ASA’s brand new textbook, Bareboat Cruising Made Easy, has just been released to national acclaim. The updated manual of ASA’s bareboat cruising standard is designed to help sailors prepare for a bareboat charter or extended cruise. The book is much more than just a textbook for ASA 104 students, however. Bareboat Cruising Made Easy is a one-stop cruising reference for all sailors, whether they have a few months or a few decades of sailing experience. It covers everything a sailor needs to know about skippering a boat in new waters, from what to wear to how to troubleshoot the bilge pump.
Bareboat Cruising Made Easy completes the reinvented core ASA curriculum, including the award-winning Sailing Made Easy and Coastal Cruising Made Easy. The all-in-one reference book includes general planning tips, technical guidance, and sailing advice. The new text is a huge improvement from its predecessor, Cruising Fundamentals. From its 4 color, high-end illustrations and photographs to its modern, easy-to-read design, Bareboat Cruising Made Easy is a beauty. More importantly, it reflects the fact that ASA is an association of sailors, members, and instructors. Rather than representing one excellent sailor’s take on cruising, the book was created by a team of expert sailors, writers, editors, and artists who shaped the content together, making it the most helpful, accurate, and all-inclusive bareboat cruising manual available!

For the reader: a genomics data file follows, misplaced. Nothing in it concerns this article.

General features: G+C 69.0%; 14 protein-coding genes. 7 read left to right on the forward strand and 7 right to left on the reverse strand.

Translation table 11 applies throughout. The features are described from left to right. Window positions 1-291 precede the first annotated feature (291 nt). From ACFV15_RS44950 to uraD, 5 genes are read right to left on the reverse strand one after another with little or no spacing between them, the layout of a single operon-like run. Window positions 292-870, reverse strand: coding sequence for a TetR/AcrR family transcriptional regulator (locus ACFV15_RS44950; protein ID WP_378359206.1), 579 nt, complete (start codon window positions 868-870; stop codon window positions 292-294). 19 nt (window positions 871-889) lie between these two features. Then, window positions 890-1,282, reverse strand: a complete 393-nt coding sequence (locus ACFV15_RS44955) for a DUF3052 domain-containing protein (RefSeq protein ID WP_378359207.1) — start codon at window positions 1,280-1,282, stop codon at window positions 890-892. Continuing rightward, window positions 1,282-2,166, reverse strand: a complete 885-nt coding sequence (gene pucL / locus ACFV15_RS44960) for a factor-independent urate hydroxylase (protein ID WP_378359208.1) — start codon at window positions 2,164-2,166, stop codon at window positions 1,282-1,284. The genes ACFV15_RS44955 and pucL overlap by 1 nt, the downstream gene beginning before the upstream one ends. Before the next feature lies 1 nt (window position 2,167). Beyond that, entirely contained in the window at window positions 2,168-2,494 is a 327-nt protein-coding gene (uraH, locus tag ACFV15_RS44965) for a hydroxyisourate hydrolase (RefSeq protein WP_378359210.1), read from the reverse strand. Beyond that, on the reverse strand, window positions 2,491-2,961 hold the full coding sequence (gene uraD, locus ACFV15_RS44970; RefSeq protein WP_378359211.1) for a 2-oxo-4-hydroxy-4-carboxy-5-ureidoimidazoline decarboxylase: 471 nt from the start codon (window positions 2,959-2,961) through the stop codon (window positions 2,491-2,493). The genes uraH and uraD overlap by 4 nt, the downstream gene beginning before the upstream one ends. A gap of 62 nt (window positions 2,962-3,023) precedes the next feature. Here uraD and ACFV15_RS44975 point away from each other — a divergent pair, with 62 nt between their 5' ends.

Sailing is more fun with family and friends, so why not get your kids on the water on your next Caribbean vacation? The American Sailing Association is excited to debut the ultimate learn-to-sail experience for kids: A four day course available at three different Beaches Resorts! The class, appropriately named Sailing Fun, is designed to introduce kids ages eight to fourteen to the joy of sailing. The program is available daily to guests of Beaches Turks & Caicos, Beaches Negril, and Beaches Ocho Rios. Don’t miss this opportunity to elevate your ‘Nautical know how’ and learn to navigate the crystal clear waterways of the Caribbean!
Many prospective students ask us why getting certified is so important. Couldn’t they pick up the same valuable sailing skills without passing a course and receiving a certificate? Sure, you can learn plenty from programs that don’t offer certification. For most people, however, learning how to sail isn’t the end game. By getting certified, you maximize the impact your new sailing skills can have on your life. Instead of being limited to sailing at home, you can explore the United States and even the world by sea! An ASA sailing certification is all you need to do what you love when and where you desire.